In today’s roundup of regional news headlines, Chinese officials reportedly prepare a rescue fund for debt-stricken mainland developers, a Singapore residential project nearly sells out on its first day of launch, and more Hong Kong homeowners are dumping properties at a loss amid a population exodus and rising interest rates.
China will set up a real estate fund to help developers resolve a crippling debt crisis, aiming for a war chest of up to RMB 300 billion ($44.4 billion), according to a state bank official with direct knowledge of the matter.
The size of the fund would initially be set at RMB 80 billion through support from China Construction Bank and the People’s Bank of China, the person, who declined to be identified due to the sensitivity of the matter, told Reuters. Read more>>
AMO Residence, the year’s first major new launch in Singapore’s Outside Central Region, was met with sizzling demand as it sold nearly all its 372 units on the first day of its launch on Saturday.
The 99-year-leasehold private residential development, a joint venture of UOL Group, Singapore Land Group and Kheng Leong Company, has sold more than 98 percent of its units and was left with seven unsold ones. Read more>>
A freehold seafront residential site at 81 and 83 Meyer Road in Singapore has been launched for collective sale at a reserve price of S$420 million ($303 million).
This works out to a land rate of S$1,720 per square foot per plot ratio after factoring in a development charge of S$78.2 million and a 7 percent bonus floor area. Read more>>
Hong Kong’s housing market is seeing signs of a slump as more owners sell at a loss amid a wave of emigration, rising interest rates and a stock market slump, while developers’ inventory levels rose to a record high in June as they rushed to launch new projects.
The first six months saw more loss-making transactions compared with last year, except in February, according to data compiled by Ricacorp Properties from official records. The number of loss-making transactions surpassed 100 from March to June. Read more>>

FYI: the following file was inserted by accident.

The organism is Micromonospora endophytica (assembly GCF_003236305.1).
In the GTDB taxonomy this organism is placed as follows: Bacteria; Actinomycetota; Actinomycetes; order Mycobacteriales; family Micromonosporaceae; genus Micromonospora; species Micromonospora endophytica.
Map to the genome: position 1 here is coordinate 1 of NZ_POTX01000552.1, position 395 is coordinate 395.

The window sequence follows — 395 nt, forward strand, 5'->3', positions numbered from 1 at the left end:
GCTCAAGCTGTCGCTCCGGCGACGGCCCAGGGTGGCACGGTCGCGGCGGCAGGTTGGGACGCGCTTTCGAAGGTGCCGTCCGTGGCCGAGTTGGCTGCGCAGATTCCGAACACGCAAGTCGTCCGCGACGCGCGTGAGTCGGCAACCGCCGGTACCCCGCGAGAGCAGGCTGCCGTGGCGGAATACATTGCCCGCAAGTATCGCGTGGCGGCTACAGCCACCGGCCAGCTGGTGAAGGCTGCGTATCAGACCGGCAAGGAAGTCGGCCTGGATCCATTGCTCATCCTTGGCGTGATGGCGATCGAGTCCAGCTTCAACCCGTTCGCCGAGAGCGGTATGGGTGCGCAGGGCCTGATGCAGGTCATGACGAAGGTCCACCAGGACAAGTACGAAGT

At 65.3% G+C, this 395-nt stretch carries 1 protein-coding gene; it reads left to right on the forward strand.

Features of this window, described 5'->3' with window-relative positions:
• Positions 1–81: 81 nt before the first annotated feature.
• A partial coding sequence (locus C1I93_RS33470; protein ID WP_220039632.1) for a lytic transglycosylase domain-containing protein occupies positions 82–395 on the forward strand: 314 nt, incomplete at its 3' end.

US-based industrial developer Panattoni will invest $200 million (INR 1,597 crore) in India to build four industrial and logistics parks across major cities.
Panattoni India Development is headquartered in Bengaluru and marks the US company’s Asian debut as it seeks to tap rising demand from the third-party logistics, e-commerce and manufacturing sectors. Read more>>
Chinese developer Gemdale has received $94.3 million in construction financing for an apartment community in the city of Pleasant Hill in California’s Bay Area.
Located at 85 Cleaveland Road, the four-storey property will feature 189 apartments, a fitness centre, communal lounges, clubroom, outdoor courtyard with lounge seating, rooftop and pool deck, co-working lounge, outdoor meeting rooms and fireplaces. Read more>>
China’s deepening property bust is sending shock waves through the nation’s 400-million-strong middle class, upending the belief that real estate is a surefire way to build wealth.
Now, as property developments stall across the country and house prices fall, many Chinese homeowners are slashing spending, postponing marriage and other life decisions, and, in a growing number of cases, withholding mortgage payments on unfinished homes. Read more>>
Chinese property stocks and dollar bonds rallied Monday, as a reported move by Beijing to establish a fund to support developers fuelled optimism about a turnaround for the struggling sector.
A Bloomberg Intelligence index of the country’s real estate firms jumped as much as 3.4 percent, the most in a week. China’s high-yield dollar notes, predominantly issued by developers, rose at least 1 cent on the dollar, according to credit traders, with a Bloomberg gauge tracking the sector set to gain for a fourth straight session. Read more>>